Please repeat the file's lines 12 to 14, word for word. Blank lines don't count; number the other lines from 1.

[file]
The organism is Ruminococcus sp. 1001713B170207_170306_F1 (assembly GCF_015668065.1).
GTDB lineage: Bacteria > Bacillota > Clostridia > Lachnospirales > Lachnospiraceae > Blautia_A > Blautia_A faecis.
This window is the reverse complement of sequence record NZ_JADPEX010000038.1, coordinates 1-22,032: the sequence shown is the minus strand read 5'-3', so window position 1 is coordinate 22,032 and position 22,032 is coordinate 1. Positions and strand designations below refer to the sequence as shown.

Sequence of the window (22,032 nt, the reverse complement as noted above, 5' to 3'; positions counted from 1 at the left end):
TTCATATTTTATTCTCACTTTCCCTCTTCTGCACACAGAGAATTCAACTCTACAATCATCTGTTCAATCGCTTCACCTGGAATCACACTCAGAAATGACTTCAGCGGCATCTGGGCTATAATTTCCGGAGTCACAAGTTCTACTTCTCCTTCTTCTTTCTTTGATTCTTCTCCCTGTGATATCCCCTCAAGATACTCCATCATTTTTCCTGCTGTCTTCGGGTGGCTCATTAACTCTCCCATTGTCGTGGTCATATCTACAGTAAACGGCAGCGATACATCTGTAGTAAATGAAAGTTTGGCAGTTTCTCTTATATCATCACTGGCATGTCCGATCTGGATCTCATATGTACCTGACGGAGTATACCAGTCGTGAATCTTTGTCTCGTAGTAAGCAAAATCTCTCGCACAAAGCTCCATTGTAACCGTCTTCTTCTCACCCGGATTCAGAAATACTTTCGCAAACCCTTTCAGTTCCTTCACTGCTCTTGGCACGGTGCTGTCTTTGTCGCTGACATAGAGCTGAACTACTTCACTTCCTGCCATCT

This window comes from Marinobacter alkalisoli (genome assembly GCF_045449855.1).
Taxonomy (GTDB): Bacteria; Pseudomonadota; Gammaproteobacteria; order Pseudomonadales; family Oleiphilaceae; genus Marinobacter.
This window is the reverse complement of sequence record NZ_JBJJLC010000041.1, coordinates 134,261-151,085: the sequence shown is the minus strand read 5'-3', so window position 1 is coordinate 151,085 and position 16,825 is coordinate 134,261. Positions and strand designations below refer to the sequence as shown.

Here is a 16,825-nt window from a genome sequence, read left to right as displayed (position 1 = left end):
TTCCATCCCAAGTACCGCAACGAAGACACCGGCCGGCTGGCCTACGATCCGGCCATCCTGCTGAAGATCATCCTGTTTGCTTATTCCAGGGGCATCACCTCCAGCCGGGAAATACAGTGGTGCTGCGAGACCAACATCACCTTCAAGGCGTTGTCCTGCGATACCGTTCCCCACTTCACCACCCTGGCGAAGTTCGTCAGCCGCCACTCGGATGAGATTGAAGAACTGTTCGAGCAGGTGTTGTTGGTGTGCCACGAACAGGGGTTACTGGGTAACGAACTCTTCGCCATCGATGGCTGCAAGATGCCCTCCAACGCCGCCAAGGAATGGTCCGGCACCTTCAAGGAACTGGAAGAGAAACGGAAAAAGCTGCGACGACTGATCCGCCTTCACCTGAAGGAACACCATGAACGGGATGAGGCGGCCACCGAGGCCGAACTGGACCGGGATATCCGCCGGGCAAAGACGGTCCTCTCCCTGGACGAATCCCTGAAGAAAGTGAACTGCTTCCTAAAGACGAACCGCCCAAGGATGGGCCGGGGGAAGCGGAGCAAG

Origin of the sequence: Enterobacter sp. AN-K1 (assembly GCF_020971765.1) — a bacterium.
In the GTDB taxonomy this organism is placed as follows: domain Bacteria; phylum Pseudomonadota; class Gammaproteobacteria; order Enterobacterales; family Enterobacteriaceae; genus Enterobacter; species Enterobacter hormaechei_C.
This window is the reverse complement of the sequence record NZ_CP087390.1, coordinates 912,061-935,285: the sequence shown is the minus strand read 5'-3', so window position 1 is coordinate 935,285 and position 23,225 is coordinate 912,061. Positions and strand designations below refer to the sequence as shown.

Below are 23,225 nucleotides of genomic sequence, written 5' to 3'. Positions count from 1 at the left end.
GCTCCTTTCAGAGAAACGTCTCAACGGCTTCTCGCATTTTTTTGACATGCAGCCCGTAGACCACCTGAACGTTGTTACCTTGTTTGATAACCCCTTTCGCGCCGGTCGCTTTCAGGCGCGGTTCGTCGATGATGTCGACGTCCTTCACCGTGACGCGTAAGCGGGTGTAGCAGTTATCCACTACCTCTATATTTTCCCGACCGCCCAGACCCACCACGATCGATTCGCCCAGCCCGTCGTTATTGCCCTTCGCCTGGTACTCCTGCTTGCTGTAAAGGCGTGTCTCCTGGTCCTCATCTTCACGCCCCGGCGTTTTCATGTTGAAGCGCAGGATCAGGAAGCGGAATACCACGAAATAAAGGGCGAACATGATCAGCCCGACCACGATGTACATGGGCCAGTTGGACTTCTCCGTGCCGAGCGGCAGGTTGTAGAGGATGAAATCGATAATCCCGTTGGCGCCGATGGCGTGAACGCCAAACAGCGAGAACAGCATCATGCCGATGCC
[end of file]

In the GTDB taxonomy this organism is placed as follows: domain Bacteria; phylum Pseudomonadota; class Gammaproteobacteria; order Enterobacterales; family Enterobacteriaceae; genus Enterobacter; species Enterobacter hormaechei_C.
This window is the reverse complement of the sequence record NZ_CP087390.1, coordinates 912,061-935,285: the sequence shown is the minus strand read 5'-3', so window position 1 is coordinate 935,285 and position 23,225 is coordinate 912,061. Positions and strand designations below refer to the sequence as shown.

Below are 23,225 nucleotides of genomic sequence, written 5' to 3'. Positions count from 1 at the left end.